Thursday, October 24, 2013

In Which Those Crazy Danes Save Money By Biking

I read an article today on the Huffington Post site that listed Denmark as the world’s “happiest” country. It’s based on a study by some Canadian economists, so you know it’s true.

The reasons include:
  • Denmark is full of Danes. Extrapolating a little from the article, they seem to care about each other, help each other and be nice to each other. The zombie apocalypse won’t start in Copenhagen.
  • Danes are liberals. OK, the article doesn’t say that either, but it does note that in Denmark, maternity leave is 52 weeks, national health services are considered a civil right and gender equity is ingrained in the culture. That sure doesn’t sound like Ted Cruz’s brand of politics. Take that, TEA Party. You make America sad.
  • Last, and certainly not least (and, surely, not a surprise considering where you found this well-reasoned and thoughtful essay), what makes Danes happy is: Bicycles!
City bicycles in Copenhagen. Yes, I want happy face spoke covers now for Francis, too. Those are pretty scary. Photo from Wikimedia Commons, by Ehedaya.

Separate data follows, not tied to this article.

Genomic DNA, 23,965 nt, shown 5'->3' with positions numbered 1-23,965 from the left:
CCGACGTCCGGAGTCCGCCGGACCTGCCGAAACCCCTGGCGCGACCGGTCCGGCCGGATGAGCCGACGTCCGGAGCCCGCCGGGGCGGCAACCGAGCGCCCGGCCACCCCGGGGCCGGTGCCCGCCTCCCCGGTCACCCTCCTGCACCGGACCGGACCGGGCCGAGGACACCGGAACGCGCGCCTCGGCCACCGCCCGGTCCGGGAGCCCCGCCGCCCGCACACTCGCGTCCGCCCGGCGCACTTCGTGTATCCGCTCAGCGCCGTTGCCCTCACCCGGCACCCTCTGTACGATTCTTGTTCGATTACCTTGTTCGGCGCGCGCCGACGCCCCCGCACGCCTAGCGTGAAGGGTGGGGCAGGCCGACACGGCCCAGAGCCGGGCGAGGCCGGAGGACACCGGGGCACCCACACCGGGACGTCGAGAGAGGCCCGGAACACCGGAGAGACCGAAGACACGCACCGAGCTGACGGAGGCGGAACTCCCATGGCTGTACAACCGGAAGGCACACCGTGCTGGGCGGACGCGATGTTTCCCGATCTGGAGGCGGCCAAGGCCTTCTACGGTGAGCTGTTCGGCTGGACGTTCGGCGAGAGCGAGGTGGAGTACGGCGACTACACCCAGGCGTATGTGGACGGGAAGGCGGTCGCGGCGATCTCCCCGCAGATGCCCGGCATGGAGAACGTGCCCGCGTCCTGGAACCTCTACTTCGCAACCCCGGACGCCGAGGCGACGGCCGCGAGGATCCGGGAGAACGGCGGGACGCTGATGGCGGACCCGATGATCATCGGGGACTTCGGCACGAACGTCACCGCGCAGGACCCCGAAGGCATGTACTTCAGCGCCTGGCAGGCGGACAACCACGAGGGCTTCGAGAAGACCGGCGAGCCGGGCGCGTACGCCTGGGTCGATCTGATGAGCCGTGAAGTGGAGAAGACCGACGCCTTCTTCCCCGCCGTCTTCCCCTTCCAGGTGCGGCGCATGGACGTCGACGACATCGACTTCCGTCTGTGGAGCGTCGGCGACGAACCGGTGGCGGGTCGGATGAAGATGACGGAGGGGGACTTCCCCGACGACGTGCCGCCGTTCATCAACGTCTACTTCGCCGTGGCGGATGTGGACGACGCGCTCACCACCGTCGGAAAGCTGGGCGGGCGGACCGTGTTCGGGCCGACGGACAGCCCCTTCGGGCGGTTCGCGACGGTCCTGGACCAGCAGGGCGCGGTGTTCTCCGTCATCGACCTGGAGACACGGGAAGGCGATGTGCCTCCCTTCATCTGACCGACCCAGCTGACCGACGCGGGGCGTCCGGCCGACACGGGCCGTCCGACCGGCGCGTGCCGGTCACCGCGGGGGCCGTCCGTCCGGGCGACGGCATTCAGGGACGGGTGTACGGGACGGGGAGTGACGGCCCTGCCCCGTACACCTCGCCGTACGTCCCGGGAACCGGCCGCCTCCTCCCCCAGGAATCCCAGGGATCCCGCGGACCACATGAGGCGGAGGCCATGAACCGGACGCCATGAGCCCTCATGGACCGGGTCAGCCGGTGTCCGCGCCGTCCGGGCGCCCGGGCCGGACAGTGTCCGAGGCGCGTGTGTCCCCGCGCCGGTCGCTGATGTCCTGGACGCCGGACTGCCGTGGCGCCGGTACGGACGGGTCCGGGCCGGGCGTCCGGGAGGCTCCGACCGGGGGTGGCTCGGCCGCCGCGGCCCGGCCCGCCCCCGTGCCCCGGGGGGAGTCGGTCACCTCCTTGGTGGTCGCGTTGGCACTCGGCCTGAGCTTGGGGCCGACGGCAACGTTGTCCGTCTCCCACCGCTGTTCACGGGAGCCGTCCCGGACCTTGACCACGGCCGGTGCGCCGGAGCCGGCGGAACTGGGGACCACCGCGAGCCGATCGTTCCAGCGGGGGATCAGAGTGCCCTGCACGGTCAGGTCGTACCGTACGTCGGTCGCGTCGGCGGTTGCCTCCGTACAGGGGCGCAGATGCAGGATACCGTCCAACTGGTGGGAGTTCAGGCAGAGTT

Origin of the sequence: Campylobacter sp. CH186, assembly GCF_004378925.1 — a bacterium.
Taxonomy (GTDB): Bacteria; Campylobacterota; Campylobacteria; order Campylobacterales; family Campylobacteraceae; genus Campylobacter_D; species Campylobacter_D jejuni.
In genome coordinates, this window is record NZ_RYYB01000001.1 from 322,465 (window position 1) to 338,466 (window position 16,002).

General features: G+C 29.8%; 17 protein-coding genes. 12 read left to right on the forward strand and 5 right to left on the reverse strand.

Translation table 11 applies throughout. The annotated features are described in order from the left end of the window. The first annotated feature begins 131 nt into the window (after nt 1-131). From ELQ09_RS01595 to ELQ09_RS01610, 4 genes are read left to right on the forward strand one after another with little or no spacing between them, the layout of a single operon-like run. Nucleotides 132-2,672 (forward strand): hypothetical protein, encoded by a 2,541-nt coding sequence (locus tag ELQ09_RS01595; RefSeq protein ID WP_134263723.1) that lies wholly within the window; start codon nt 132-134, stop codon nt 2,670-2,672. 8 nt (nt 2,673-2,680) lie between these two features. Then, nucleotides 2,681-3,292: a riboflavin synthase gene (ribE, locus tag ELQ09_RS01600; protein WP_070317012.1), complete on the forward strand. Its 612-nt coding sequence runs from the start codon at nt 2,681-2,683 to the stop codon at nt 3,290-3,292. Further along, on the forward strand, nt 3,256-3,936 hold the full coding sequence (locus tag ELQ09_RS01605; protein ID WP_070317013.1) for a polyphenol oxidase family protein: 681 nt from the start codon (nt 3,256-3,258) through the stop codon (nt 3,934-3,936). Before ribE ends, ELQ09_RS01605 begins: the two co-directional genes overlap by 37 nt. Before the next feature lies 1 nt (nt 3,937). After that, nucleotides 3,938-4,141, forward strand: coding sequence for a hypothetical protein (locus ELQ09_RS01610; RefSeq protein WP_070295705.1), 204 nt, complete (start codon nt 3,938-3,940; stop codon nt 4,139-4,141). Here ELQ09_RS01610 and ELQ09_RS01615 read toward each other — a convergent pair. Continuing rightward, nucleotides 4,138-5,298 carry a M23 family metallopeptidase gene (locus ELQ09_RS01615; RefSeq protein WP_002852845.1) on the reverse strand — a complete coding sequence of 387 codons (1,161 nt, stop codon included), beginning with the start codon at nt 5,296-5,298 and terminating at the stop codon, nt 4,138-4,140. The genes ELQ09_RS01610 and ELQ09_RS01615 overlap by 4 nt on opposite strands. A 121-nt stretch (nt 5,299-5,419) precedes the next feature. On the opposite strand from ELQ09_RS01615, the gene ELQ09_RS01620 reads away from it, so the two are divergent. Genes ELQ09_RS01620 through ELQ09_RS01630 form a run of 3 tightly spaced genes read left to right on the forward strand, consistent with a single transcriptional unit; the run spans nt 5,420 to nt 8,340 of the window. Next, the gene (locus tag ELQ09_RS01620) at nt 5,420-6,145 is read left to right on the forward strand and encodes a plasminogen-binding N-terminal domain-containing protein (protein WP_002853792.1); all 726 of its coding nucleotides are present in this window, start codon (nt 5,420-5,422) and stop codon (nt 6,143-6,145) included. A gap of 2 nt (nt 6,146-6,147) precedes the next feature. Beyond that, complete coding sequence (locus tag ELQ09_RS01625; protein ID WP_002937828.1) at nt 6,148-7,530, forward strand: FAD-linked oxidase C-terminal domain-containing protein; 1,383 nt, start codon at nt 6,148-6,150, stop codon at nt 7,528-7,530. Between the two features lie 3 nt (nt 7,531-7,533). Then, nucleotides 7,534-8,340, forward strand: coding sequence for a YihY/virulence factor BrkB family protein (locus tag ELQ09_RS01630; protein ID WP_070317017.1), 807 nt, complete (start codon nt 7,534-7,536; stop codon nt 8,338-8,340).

In Copenhagen, fully half the trips its citizens take anywhere are on two wheels. Besides making Danes happier and healthier, the article has this startling note: The fact that Danes bike so much saves, the article says, the Danish government a whole pile of krone. The article quotes its University of British Columbia economics study source:

“Researchers found that for every kilometer traveled by bike instead of by car, taxpayers saved 7.8 cents (DKK 0.45) in avoided air pollution, accidents, congestion, noise and wear and tear on infrastructure. Cyclists in Copenhagen cover an estimated 1.2 million kilometers each day –- saving the city a little over $34 million each year.”

In the good old US of A, one “controversy” about biking is the occasional snide comment one reads or hears about how car drivers pay taxes for those roads, while those in the biker community are mooching or cheating by riding bikes. I’ve always felt that argument was bogus, partly because a bike is so light compared to a car that the bike does no discernible damage to a paved road at all, and partly because it ignores all kinds of social good that biking promotes.

And there you have it in dollars, cents and krone. The economists who penned those words weren’t even concerned with biking per se—they were studying six measures of happiness in societies—so the line about saving money by biking isn’t from some fringe, pro-biking group.

So those are the facts, car drivers. You shouldn’t wag your finger at me as you drive by. Hold out some cash.

You should tip me. (Pay me money, I mean, don’t invert my position). I’m saving you, as a taxpayer, some real money.

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